Eighty-two of those patients used their devices only temporarily until human hearts could be transplanted, reflecting the "bridge" role the devices took on after serious problems dogged efforts to install them permanently. Research may still produce permanent artificial hearts, scientists say.
In the meantime, the number of human heart transplants has virtually doubled every year since 1983 to reach 1,368 in 1986, according to the federal Office of Organ Transplants.
One reason was federal approval in 1983 of the drug cyclosporine for keeping the body from rejecting transplanted organs, said Jon Gold, deputy director of the transplant office.
Increasing rates of transplant success also led to more transplant programs, he said. By the end of last year, 94 American hospitals offered heart transplants, compared with 37 in 1984.
"It's been a real bandwagon phenomenon," said Dr. Bruce Reitz, professor of surgery and chief of cardiac surgery at the Johns Hopkins Medical Institutions in Baltimore.
In the early 1980s, Reitz recalled, surgeons saw patient survival improving and the cost of the surgery coming down. "It really looked like something that had become more or less an everyday type thing," he said.
By 1983 and 1984, surgeons began thinking "you had to get started now"
because regulations might one day make it tougher to establish transplant programs, he said.
Insurance-company acceptance also fueled the boom. More than 85 percent of private insurers offer coverage for heart transplants, estimated Roger Evans, senior research scientist at the Battelle Human Affairs Research Centers in Seattle.
But too few donor hearts are available. The current potential supply of around 1,800 hearts a year falls far short of the 14,000 to 15,000 people in the nation who die every year and who could have been helped by transplants, Evans said.
A permanent artificial heart could help ease the crunch. But to be practical, many researchers say, such a machine must develop beyond the unwieldy setup in which a patient is tethered by pneumatic hoses to a huge power source and control panel.
"What we're looking for is a device that's totally implantable," said Frank Altieri, deputy chief of the devices and technology branch of the National Heart, Lung and Blood Institute. "You want to have a good quality of life."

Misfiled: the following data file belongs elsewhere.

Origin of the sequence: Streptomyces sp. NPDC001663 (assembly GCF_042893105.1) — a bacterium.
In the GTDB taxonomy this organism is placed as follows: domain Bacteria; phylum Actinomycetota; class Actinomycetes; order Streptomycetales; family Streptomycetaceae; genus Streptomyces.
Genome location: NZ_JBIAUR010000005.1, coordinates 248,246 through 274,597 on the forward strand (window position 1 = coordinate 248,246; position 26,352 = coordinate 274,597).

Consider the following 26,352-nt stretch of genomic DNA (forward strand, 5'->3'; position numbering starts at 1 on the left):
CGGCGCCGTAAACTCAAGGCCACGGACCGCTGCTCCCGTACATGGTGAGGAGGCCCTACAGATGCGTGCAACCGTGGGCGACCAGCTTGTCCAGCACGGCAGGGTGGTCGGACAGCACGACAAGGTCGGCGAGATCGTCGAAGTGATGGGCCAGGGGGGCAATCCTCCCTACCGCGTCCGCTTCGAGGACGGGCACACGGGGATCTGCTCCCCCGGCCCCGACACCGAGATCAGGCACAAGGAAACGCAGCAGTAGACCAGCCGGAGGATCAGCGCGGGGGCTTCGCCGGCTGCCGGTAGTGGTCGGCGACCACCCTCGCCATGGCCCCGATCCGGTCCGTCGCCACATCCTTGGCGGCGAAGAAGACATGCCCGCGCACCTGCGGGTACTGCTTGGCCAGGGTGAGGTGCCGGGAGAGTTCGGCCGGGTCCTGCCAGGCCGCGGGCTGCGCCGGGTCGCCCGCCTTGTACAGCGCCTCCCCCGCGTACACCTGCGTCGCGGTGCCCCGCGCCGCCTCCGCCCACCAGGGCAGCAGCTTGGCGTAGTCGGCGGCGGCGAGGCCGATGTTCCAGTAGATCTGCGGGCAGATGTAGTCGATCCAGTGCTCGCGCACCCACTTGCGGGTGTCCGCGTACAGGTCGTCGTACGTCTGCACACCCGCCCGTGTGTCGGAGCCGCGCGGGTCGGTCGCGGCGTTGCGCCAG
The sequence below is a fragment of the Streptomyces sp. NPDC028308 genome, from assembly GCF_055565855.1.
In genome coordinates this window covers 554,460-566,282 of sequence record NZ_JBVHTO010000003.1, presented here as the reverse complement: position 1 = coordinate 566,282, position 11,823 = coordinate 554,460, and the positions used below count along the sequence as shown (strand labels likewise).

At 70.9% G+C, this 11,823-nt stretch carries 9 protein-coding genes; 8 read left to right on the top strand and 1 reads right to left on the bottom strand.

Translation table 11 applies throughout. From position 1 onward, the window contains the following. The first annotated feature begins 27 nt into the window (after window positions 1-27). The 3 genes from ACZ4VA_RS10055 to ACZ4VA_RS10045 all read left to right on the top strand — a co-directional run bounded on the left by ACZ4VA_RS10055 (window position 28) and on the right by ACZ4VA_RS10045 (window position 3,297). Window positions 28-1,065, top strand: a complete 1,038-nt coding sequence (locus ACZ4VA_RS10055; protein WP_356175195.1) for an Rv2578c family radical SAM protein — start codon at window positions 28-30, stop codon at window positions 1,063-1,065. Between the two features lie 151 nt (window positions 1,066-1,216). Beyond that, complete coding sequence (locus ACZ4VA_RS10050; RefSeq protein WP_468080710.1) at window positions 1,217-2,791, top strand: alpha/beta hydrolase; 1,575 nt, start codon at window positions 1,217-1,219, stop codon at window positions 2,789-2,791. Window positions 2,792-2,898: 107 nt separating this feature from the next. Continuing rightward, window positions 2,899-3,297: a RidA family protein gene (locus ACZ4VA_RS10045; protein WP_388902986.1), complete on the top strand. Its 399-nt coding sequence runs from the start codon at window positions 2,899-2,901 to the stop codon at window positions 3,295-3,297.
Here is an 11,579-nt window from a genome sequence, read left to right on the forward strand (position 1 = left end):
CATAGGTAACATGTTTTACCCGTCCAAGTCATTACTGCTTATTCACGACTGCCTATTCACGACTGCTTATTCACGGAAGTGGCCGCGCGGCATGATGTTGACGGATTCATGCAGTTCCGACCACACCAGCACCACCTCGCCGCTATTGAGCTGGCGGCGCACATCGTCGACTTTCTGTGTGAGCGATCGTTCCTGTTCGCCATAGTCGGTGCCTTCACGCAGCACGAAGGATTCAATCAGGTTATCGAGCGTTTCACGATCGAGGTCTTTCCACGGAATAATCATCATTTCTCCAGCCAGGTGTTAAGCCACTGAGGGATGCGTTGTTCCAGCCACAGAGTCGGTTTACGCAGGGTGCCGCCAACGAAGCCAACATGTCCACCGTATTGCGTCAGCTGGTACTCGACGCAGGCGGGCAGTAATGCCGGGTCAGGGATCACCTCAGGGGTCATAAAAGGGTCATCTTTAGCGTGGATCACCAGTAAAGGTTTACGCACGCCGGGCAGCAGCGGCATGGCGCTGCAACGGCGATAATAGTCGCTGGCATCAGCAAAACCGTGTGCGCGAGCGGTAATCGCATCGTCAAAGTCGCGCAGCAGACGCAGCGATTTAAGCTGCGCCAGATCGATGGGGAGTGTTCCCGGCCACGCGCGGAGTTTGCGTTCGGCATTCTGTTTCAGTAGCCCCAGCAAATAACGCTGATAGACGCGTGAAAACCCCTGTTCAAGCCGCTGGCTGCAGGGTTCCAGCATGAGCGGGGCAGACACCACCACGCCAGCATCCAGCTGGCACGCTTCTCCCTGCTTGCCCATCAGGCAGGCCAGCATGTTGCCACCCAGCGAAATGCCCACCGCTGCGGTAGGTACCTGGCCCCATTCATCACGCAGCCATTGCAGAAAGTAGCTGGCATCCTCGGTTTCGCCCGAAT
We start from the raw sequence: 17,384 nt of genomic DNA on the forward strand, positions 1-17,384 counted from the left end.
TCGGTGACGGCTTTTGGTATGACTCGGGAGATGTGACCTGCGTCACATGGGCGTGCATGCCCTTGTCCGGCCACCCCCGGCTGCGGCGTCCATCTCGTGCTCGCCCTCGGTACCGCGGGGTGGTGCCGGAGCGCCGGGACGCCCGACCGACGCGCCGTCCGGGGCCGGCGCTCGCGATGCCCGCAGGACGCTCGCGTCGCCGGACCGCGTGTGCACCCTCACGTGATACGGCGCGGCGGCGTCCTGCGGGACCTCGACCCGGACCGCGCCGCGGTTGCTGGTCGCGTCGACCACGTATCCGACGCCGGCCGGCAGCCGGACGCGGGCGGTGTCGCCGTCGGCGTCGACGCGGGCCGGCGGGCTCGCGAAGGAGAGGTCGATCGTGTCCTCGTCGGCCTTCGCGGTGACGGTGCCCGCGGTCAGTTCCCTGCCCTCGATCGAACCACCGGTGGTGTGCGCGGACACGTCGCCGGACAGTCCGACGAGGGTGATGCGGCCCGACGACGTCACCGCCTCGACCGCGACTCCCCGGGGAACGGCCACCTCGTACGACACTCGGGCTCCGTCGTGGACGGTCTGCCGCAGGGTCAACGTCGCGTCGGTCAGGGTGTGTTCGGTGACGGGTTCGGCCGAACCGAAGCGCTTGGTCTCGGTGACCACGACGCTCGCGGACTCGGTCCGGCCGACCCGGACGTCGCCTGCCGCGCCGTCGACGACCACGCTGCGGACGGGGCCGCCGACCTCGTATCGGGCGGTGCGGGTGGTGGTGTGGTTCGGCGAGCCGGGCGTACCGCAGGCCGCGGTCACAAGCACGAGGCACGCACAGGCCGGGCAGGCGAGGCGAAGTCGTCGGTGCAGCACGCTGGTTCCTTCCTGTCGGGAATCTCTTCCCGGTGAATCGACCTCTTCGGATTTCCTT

The institute plans to award contracts for research into implantable hearts next year, he said. Some research has already begun.
Only five of the world's 87 artificial heart implants were intended to be permanent.
Barney B. Clark, who received the first permanent heart Dec. 2, 1982, at the University of Utah, lived with it for 112 days. William J. Schroeder lived 620 days, longer than anybody else, after his implant Nov. 25, 1984, at Humana Hospital Audubon in Louisville, Ky.
Murray P. Haydon received an artificial heart at Humana on Feb. 17, 1985, and died June 19, 1986. In Sweden, Leif Stenberg lived on an artificial heart
from April 7, 1985, to Nov. 21 of that year.
Finally, Jack Burcham lived 10 days on a heart implanted April 14, 1985, at Humana.
Strokes, blood clots, and kidney and neurological problems in the patients have discouraged further use of the heart as a permanent implant, said William Letzing, deputy director of the division of cardiovascular devices at the Food and Drug Administration, which authorizes implants.
But as of the end of August, 82 patients worldwide had received artificial hearts temporarily, and 64 had gone on to get new human hearts, according to a registry kept by the Institute of Biomedical Engineering at the University of Utah.
Forty-three implants were done last year, after only eight in 1985, said Dr. Don Olsen, director of the institute. About half the cumulative total of implants have been done at a dozen centers in the United States, with the balance in Austria, Canada, England, France, Sweden and West Germany, he said.
Most patients spend 12 to 15 days on an artificial device before getting a human heart.
Olsen is looking forward to a permanent artificial heart, a totally implantable "Stage 2" device to replace the current technology.
But the record of temporary implants shows "a remarkable success, I think, for 'Stage 1,' " he said.